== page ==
Your Fifty-Day Marital Survival Guide
Short and blunt ABC's of sustaining your marriage during the next fifty days of the pandemic.
Many U.S. scientists believe that the peak has passed and in fifty days our lives should significantly improve. Fact? No. But whatever we’re short with facts, let’s make up for in optimism.
Our collective loss of control escalates our anxiety level. Heightened anxiety fans the sparks of disagreement and can magnify them into full scale arguments. One of the couples that I counsel commented, "Fifty more days...it will be a miracle if our marriage last fifty more minutes!"
Here are the short and blunt ABC's of sustaining your marriage for the next fifty days.
Avoid judgmental questions and harsh start-ups, effective today.
Here is a neutral question: Debbie what time is it?
Here is a judgmental question: Is this how much coffee you normally drink at work? The difference is clear. Maintain some distance between you and your spouse during work hours and avoid snooping around or being nosey.
Avoid “you” statements because they evoke defensiveness. Use “I” statements because they evoke empathy.
Try this: I am overwhelmed and can use your help now.
Not this: You never lift a finger to help me.
Use A soft start-up like this: I feel like I've been stuck in the kitchen alone all week rather than a harsh and judgmental one such as: I'd faint if you ever helped me make dinner.
Avoid disagreement escalation. Use repair attempts such as "Wait, let me rephrase that." Dr. Eileen Feliciano wisely suggests, "Don't show up at every argument that you are invited to".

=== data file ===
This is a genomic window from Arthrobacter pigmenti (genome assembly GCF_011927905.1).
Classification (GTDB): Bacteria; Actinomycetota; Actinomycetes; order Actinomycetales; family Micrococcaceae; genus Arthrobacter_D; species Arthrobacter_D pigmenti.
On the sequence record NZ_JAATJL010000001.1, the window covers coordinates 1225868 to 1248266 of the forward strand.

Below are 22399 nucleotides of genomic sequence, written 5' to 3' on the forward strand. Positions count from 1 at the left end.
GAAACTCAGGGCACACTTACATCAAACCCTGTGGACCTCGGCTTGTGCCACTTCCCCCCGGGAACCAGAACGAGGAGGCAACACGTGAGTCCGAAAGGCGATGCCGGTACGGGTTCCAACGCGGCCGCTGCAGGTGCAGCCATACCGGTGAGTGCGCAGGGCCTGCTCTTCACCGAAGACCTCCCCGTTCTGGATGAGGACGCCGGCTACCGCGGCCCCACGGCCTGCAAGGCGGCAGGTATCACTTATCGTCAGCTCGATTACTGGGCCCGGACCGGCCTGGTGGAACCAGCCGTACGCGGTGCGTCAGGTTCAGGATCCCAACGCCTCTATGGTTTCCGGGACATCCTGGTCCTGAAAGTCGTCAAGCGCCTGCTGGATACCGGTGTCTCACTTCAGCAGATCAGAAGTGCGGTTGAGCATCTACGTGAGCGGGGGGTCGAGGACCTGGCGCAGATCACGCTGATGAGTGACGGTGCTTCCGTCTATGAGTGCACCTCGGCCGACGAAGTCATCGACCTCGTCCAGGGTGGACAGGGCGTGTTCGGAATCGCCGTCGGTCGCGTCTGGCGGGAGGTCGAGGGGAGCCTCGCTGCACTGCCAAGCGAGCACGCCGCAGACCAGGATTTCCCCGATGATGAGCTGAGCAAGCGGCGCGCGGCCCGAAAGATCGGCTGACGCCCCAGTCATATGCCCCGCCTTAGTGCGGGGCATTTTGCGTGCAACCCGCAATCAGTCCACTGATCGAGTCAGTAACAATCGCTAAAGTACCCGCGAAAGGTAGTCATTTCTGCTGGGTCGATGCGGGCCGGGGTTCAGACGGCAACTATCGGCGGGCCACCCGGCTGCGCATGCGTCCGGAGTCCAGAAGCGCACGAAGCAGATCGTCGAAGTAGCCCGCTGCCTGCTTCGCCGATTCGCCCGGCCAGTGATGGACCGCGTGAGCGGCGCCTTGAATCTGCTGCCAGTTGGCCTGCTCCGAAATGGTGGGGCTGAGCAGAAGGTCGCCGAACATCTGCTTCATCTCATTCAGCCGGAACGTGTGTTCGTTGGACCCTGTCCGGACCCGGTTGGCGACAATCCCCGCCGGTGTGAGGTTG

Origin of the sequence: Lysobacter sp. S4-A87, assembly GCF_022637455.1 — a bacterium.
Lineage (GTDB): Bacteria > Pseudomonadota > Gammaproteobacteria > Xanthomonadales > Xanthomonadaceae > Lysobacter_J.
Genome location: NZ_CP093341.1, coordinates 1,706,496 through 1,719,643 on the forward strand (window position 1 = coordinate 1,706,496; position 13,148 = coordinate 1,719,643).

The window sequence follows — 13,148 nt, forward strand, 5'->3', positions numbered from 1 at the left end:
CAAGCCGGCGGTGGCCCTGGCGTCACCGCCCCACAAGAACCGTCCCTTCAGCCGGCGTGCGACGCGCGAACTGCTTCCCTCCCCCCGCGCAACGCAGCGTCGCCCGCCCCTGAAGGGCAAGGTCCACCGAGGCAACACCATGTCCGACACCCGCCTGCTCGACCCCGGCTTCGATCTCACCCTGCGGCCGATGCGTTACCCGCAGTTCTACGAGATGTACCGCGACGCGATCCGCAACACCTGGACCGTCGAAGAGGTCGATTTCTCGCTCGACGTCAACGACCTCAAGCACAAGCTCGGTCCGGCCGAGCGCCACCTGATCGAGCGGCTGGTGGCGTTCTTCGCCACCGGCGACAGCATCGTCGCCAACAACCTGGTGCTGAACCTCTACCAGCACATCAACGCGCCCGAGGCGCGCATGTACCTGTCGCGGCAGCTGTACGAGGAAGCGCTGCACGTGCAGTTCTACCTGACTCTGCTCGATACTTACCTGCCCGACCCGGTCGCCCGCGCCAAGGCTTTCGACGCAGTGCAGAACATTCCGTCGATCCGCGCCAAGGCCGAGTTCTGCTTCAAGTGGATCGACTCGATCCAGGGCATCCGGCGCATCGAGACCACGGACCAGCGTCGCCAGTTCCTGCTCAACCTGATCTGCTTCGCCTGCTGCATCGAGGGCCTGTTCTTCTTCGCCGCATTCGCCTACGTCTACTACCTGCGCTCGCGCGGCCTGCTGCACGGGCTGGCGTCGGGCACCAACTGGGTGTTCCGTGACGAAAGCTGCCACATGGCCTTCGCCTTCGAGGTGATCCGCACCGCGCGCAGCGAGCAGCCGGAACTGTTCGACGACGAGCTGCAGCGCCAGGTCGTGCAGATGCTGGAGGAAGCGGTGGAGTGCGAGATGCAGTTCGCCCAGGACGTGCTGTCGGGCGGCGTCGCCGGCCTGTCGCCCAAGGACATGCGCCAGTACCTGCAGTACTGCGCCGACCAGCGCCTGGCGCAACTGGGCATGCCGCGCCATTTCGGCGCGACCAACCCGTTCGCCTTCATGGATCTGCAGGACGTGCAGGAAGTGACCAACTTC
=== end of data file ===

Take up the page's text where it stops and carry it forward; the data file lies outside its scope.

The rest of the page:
A winning rule of thumb: If your goal is family well-being in a respectful partnership, then before you say or do something to your spouse ask yourself, is what I am about to say or do going to bring me closer or further from my goal? If further – stop yourself (Michelle Weiner Davis).
Be the first to use these three words and use them liberally: Appreciation, Affection, Admiration. These words are a win-win for marriage.
B is for respecting boundaries and one another’s space. Anthropologist Dr. Helen Fisher suggested, "Creating a safe space can help people to feel in control so they feel happy instead of helpless...or even hostile." Another superb Fisher-ism is: Invoke the platinum rule: Do unto your spouse as she wants to have done for her.
Space is more than just having elbow room. "Space and privacy have emerged as a class divide; more valuable than ever to those who have it and potentially fatal to those who don't” (NY Times 4-13-20).
Give your spouse the benefit of the doubt. Whether you call it "money in your emotional bank account" or "positive sentiment override" (Dr. John Gottman) your go-to position needs to be: My spouse means well; these are dreadful circumstances that we are in together. They’re not mean intentions.
I am calling for a fifty day moratorium on criticism of each other's character! We must stop ourselves. If you have a complaint about a specific behavior of your spouse, state that simply and civilly.
Say this: We need to work together for thirty minutes daily to keep order here.
Not this: I never realized how big a slob you are.
Commit yourselves and your children to a daily routine.
Commit yourselves to the triangle of health: Sleep-Nutrition-Exercise. These aren't suggestions...they’re essential!
Couples don’t need to think alike but they need to think together (Rabbi Ralph Pelcovitz, obm).
Decide that you will put meaningful effort into your marriage and keep the dreaded “D” word off the table and out of any conversations. Now is the time to protect your marriage; there will be plenty of time later if you choose the “D” route.
Do the best that you can; don't keep score.
Don't institute or eliminate any major rules especially with children.
Don't make any major decisions especially something as substantial as whether or not to have another child in the future.
Do seek out professional marital advice using video counseling from a licensed therapist. Don't wait out the fifty days thinking that things might work themselves out; they just might not.
Most importantly: do be forgiving. Whether you are married three years or three decades, you must understand and actualize this: Forgiveness is not a feeling - it is a decision!